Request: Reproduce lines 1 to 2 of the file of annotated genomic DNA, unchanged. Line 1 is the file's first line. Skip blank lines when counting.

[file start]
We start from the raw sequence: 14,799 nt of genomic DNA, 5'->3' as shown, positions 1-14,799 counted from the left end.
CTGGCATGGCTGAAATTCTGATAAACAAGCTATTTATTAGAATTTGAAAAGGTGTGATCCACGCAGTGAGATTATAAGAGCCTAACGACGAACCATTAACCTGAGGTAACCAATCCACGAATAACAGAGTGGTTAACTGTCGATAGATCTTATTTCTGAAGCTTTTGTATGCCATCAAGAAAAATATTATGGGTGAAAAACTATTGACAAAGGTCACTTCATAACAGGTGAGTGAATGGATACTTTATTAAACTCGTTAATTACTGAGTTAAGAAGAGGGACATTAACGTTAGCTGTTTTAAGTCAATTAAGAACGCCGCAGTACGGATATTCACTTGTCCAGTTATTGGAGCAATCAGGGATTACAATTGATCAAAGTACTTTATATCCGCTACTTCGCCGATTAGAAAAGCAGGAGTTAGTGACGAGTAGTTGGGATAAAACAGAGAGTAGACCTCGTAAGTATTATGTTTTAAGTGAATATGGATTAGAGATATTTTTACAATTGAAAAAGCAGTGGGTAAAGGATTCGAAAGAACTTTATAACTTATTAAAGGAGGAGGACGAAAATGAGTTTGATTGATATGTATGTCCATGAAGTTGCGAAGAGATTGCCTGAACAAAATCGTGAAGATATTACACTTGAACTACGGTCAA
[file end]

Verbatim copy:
We start from the raw sequence: 14,799 nt of genomic DNA, 5'->3' as shown, positions 1-14,799 counted from the left end.
CTGGCATGGCTGAAATTCTGATAAACAAGCTATTTATTAGAATTTGAAAAGGTGTGATCCACGCAGTGAGATTATAAGAGCCTAACGACGAACCATTAACCTGAGGTAACCAATCCACGAATAACAGAGTGGTTAACTGTCGATAGATCTTATTTCTGAAGCTTTTGTATGCCATCAAGAAAAATATTATGGGTGAAAAACTATTGACAAAGGTCACTTCATAACAGGTGAGTGAATGGATACTTTATTAAACTCGTTAATTACTGAGTTAAGAAGAGGGACATTAACGTTAGCTGTTTTAAGTCAATTAAGAACGCCGCAGTACGGATATTCACTTGTCCAGTTATTGGAGCAATCAGGGATTACAATTGATCAAAGTACTTTATATCCGCTACTTCGCCGATTAGAAAAGCAGGAGTTAGTGACGAGTAGTTGGGATAAAACAGAGAGTAGACCTCGTAAGTATTATGTTTTAAGTGAATATGGATTAGAGATATTTTTACAATTGAAAAAGCAGTGGGTAAAGGATTCGAAAGAACTTTATAACTTATTAAAGGAGGAGGACGAAAATGAGTTTGATTGATATGTATGTCCATGAAGTTGCGAAGAGATTGCCTGAACAAAATCGTGAAGATATTACACTTGAACTACGGTCAA